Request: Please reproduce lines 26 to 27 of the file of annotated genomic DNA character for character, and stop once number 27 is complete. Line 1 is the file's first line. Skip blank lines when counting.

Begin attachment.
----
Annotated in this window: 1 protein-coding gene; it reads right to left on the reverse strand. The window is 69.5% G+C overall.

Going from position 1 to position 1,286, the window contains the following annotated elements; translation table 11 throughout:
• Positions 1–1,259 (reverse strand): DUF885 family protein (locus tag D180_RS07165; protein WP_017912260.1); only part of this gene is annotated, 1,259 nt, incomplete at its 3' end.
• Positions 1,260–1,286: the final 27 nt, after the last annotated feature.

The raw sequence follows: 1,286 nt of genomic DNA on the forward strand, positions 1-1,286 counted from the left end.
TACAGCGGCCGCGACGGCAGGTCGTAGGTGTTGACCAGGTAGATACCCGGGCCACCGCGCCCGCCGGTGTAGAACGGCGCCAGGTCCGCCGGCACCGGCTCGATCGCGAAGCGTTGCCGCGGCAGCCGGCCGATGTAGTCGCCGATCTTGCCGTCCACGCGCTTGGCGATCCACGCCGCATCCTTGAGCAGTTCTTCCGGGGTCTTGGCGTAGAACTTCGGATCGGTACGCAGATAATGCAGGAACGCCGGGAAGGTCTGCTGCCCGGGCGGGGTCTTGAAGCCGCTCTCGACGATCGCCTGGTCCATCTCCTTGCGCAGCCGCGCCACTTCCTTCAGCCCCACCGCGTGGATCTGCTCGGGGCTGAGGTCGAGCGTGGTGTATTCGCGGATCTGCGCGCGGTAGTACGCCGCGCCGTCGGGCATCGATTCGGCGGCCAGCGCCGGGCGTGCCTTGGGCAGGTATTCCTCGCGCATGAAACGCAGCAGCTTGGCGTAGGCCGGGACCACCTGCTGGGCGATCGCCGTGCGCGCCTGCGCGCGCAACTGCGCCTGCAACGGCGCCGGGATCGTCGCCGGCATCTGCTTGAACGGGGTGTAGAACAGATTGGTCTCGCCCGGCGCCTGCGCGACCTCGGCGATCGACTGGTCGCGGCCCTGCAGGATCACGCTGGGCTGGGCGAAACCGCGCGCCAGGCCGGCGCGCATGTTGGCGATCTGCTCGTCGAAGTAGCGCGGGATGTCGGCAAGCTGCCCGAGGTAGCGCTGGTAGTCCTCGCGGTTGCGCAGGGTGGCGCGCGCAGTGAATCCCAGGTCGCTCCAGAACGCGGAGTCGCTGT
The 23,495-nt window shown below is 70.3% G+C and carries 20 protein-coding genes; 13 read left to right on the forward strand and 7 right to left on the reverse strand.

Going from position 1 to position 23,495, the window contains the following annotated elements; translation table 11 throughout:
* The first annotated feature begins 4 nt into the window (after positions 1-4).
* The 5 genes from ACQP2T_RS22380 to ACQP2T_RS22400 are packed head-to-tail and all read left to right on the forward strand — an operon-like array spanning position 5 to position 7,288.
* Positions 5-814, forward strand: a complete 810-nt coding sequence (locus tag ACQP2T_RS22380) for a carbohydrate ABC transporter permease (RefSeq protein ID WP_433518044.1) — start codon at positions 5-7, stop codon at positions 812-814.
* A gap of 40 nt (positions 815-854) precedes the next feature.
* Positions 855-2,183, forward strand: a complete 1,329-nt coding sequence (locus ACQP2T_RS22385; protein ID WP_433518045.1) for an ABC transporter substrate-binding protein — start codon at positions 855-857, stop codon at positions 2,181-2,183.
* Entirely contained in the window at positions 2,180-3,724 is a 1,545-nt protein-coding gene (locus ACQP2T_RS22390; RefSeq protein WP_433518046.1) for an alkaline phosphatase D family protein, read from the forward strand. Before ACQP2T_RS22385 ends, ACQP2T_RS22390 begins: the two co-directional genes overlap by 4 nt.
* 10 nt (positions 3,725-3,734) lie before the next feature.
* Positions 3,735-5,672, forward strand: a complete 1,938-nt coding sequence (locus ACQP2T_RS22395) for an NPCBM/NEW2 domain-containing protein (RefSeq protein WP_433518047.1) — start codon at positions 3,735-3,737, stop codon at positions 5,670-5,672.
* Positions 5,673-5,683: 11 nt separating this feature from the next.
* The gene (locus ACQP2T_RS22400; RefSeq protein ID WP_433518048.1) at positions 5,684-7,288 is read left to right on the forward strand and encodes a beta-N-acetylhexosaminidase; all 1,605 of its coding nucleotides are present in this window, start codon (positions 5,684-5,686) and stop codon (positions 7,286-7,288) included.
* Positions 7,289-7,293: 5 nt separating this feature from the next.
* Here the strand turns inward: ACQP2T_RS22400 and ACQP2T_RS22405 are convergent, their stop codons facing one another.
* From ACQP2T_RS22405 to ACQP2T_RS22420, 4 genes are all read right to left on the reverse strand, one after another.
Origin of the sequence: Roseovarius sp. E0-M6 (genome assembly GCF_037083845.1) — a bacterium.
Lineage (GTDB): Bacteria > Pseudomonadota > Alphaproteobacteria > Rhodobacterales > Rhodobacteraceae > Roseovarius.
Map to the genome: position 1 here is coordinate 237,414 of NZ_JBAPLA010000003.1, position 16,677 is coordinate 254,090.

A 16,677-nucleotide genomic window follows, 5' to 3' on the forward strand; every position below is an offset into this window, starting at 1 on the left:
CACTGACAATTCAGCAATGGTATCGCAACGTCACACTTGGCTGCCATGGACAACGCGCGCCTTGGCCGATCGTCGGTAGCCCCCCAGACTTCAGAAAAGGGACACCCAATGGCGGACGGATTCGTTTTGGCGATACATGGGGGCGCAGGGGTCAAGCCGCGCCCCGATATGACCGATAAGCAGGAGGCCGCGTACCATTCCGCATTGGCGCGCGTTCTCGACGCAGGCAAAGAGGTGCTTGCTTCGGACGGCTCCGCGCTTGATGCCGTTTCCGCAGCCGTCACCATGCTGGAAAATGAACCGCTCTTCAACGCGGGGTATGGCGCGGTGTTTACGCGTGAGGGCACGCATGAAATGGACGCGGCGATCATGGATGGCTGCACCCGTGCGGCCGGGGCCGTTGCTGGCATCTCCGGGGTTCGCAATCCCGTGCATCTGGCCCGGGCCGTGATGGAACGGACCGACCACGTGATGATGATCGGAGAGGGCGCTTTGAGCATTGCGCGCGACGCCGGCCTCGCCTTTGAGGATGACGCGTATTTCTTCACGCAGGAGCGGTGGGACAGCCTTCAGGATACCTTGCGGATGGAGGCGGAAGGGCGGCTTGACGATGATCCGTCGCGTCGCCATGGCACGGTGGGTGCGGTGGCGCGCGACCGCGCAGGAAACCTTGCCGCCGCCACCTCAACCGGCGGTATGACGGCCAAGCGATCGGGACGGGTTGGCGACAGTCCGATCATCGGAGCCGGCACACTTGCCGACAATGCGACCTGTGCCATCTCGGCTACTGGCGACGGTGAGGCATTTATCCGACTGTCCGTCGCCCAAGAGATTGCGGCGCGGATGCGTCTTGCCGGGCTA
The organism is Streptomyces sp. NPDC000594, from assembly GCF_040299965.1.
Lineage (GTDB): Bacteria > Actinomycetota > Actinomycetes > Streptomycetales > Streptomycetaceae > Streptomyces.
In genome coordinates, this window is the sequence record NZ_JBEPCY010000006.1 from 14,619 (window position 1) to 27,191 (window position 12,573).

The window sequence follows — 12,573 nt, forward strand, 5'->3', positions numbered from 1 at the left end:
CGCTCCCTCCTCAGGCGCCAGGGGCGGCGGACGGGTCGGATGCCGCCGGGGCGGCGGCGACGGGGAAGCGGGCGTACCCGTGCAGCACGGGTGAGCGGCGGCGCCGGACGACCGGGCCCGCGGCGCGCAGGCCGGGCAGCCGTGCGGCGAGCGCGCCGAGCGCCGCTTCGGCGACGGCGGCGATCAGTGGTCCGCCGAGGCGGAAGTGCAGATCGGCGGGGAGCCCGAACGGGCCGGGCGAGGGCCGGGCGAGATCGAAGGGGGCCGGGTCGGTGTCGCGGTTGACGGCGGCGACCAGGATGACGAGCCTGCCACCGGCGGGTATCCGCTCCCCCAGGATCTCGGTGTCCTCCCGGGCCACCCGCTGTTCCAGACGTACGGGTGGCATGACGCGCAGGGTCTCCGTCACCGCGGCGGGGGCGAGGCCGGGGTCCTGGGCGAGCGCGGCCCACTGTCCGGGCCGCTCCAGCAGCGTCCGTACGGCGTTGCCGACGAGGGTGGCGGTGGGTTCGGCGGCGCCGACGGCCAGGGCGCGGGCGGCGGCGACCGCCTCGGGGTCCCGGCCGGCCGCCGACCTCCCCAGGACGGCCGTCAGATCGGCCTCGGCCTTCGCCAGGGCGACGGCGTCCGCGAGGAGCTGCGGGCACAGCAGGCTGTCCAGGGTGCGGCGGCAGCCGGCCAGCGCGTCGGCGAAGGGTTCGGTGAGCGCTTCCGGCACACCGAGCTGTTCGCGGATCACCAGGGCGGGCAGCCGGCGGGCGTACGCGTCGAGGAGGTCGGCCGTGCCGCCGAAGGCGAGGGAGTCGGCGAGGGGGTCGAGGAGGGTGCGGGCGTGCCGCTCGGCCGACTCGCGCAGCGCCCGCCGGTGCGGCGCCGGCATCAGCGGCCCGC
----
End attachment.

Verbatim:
CACTGACAATTCAGCAATGGTATCGCAACGTCACACTTGGCTGCCATGGACAACGCGCGCCTTGGCCGATCGTCGGTAGCCCCCCAGACTTCAGAAAAGGGACACCCAATGGCGGACGGATTCGTTTTGGCGATACATGGGGGCGCAGGGGTCAAGCCGCGCCCCGATATGACCGATAAGCAGGAGGCCGCGTACCATTCCGCATTGGCGCGCGTTCTCGACGCAGGCAAAGAGGTGCTTGCTTCGGACGGCTCCGCGCTTGATGCCGTTTCCGCAGCCGTCACCATGCTGGAAAATGAACCGCTCTTCAACGCGGGGTATGGCGCGGTGTTTACGCGTGAGGGCACGCATGAAATGGACGCGGCGATCATGGATGGCTGCACCCGTGCGGCCGGGGCCGTTGCTGGCATCTCCGGGGTTCGCAATCCCGTGCATCTGGCCCGGGCCGTGATGGAACGGACCGACCACGTGATGATGATCGGAGAGGGCGCTTTGAGCATTGCGCGCGACGCCGGCCTCGCCTTTGAGGATGACGCGTATTTCTTCACGCAGGAGCGGTGGGACAGCCTTCAGGATACCTTGCGGATGGAGGCGGAAGGGCGGCTTGACGATGATCCGTCGCGTCGCCATGGCACGGTGGGTGCGGTGGCGCGCGACCGCGCAGGAAACCTTGCCGCCGCCACCTCAACCGGCGGTATGACGGCCAAGCGATCGGGACGGGTTGGCGACAGTCCGATCATCGGAGCCGGCACACTTGCCGACAATGCGACCTGTGCCATCTCGGCTACTGGCGACGGTGAGGCATTTATCCGACTGTCCGTCGCCCAAGAGATTGCGGCGCGGATGCGTCTTGCCGGGCTA
The organism is Streptomyces sp. NPDC000594, from assembly GCF_040299965.1.